|Point and shoot kinda gal, Flickr|
"Our enormously productive economy…demands that we make consumption our way of life, that we convert the buying and use of goods into rituals, that we seek our spiritual satisfaction, our ego satisfaction, in consumption…we need things consumed, burned up, replaced and discarded at an ever-accelerating rate." (Victor LeBeau, Retail Analyst Post WW II)
It's happened again: a friend just told me about a successful lawyer who quit her practice, moved to a smaller town, and started writing cookbooks.
It seems like we are experiencing a different kind of brain drain these days: smart, successful people quitting their jobs to do something less prestigious, less stressful, more meaningful... even if that means letting go of a certain status, of a higher income and of good benefits In some cases, even if it means letting their diplomas gather dust.
Parallel to that (and often entangled with it) is the new tendency to simplify and downsize materially (as in: less having, less doing, more being).
As a general phenomena, this trend has a few different names:
- Simple living
- Voluntary simplicity
- And the occasionally associated nomadism (living on the road, living on the sea)
What those all have in common is that they aim at escaping the consumerist-based lifestyle, this never-ending loop in which you work, consume, work, consume, and rarely take (or find) the time to just BE:
"Normal is getting dressed in clothes that you buy for work and driving through traffic in a car that you are still paying for - in order to get to the job you need to pay for the clothes and the car, and the house you leave vacant all day so you can afford to live in it." (Ellen Goodman)
People who move toward such disencumbered lifestyle are looking for a life that is simpler, lighter, more meaningful. This can take various forms and can be applied to various areas at various intensities.
Other than letting go of a demanding, unfulfilling job (or go part-time, or work from home), some become environmentally-friendly to the bone, live off the grid, or adopt a perpetual globe-trotter lifestyle. Some opt for drastic downsizing and get rid of most possessions. Some embrace thrifting, and barter goods and services. Most choose to live with less (sometimes very little) money and/or stuff, and less structured activities.
- To lower stress and improve health: a lot of us are overwhelmed by all our responsibilities and the pressures put on us, and realize it doesn't have to be that way... especially when our health is suffering from it;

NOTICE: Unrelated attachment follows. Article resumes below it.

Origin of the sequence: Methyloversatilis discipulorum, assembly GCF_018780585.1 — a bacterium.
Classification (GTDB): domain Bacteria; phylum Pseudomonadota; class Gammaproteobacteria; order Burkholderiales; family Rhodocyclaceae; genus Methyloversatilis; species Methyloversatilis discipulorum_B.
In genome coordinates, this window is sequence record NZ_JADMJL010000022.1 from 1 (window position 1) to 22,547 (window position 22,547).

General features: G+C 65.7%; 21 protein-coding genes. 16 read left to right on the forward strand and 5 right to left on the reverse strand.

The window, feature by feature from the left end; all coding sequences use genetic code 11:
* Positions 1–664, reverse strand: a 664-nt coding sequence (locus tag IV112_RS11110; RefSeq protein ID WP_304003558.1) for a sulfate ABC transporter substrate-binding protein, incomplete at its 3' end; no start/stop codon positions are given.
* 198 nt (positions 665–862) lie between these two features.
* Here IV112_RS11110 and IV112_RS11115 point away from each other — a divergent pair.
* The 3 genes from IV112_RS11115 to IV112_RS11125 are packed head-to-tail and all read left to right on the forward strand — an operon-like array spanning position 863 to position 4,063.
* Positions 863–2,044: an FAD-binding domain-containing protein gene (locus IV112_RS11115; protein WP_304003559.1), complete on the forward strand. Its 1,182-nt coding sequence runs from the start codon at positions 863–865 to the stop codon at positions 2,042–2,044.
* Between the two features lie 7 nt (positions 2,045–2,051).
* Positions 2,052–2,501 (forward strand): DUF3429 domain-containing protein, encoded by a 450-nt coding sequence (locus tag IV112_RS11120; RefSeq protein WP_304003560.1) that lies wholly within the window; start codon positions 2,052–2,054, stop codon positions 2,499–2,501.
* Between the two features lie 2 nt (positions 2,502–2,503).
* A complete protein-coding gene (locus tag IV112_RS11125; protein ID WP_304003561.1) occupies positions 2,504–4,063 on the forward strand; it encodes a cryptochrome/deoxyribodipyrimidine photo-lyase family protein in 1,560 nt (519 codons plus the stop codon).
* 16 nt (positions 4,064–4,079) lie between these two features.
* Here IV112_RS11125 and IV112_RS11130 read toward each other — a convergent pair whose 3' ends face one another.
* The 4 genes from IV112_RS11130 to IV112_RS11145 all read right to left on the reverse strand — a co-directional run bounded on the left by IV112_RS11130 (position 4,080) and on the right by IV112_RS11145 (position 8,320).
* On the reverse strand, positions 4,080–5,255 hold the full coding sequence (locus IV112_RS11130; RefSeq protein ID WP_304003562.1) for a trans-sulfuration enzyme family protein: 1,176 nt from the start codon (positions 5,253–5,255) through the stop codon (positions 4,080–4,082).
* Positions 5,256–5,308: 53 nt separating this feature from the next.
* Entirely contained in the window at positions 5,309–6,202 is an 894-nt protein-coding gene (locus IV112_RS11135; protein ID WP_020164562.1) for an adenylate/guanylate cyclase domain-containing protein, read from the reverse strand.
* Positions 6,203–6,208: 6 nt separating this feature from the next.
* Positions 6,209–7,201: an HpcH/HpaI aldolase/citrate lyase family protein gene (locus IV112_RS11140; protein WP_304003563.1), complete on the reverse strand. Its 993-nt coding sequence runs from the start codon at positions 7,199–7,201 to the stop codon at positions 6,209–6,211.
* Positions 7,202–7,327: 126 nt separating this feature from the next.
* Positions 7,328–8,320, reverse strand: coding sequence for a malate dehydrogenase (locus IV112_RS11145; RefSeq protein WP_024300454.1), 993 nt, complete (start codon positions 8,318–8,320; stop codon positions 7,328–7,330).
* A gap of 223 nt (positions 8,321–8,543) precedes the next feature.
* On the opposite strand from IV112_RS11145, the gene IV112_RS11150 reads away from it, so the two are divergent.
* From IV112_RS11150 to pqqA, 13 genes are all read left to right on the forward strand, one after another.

- To put priorities in order: a lot of us feel that they are sacrificing the important (e.g. family, social life, creative activities, physical activities, contact with nature) to pursue the unimportant (a big title and a big paycheck, or simply a job we don't like);
- To pursue a dream: a lot of us have a dream on the back of our head that we have put on ice in order to pursue more mainstream, approved and sometimes acclaimed endeavors;
- To help the environment and the rest of the world: a lot of us realize that our consumerist lifestyle does not occur in a vacuum, and is detrimental to both the planet and other, less fortunate human beings.
Longing to have an impact on the world?
Well, guess what... you already have one.
Just not the one you were thinking about.
Watch this fantastic video to learn all about it:
I am one to believe that simplifying our lives can only do us good. However, I am not one to build my own house and raise goats. I have fantasized over a life on the oceans, but I don't have the guts (and D does not have sea legs). Never mind those obstacles, I think moving away from a consumerist life and toward a simpler life can be beneficial for me. And so can it for you!
You don't have to be particularly skillful, or a vegan, or a bohemian (although those are great!) You don't have to live an ascetic life in a monastery (but why not?) You don't have to be unusually wealthy or completely broke (although people from everywhere on this continuum go for the simple lifestyle). You don't need to become an extreme couponing adept (blah). You don't have to let go of all luxury (oh no!). You only have to find your own, personal, unique recipe to simplicity.
Simplicity is like drinking water: if you've never really done it, you might find it tasteless at first... but get used to it and you will discover that it is much more fullfilling, and much lighter at the same time, than all the alternatives (juice, pop, alcohol, coffee).
On top on saving money, your health and the planet, having a simpler life could help you:
- Find serenity, feel free, liberated, and fulfilled in a way that materialism cannot fulfill you;
- Reconnect with yourself, find your center and live according to your core values and priorities;
- Reconnect with others: "Sometimes the most ordinary things could be made extraordinary, simply by doing them with the right people." (Elizabeth Green)
- Reconnect with the universe: amazing things will start happening, or more precisely, you will start to notice amazing things you didn't notice before. For example, when I came out of the gym the other day, it had rained, and I noticed the dampness of the air and the smell of the water on the asphalt. I liked it. I paused to BE in the moment.
In the next post, we will study more in depth the HOW of simplifying our lives. Until then, tell us:
How do YOU simplify your life, and how does it make you feel?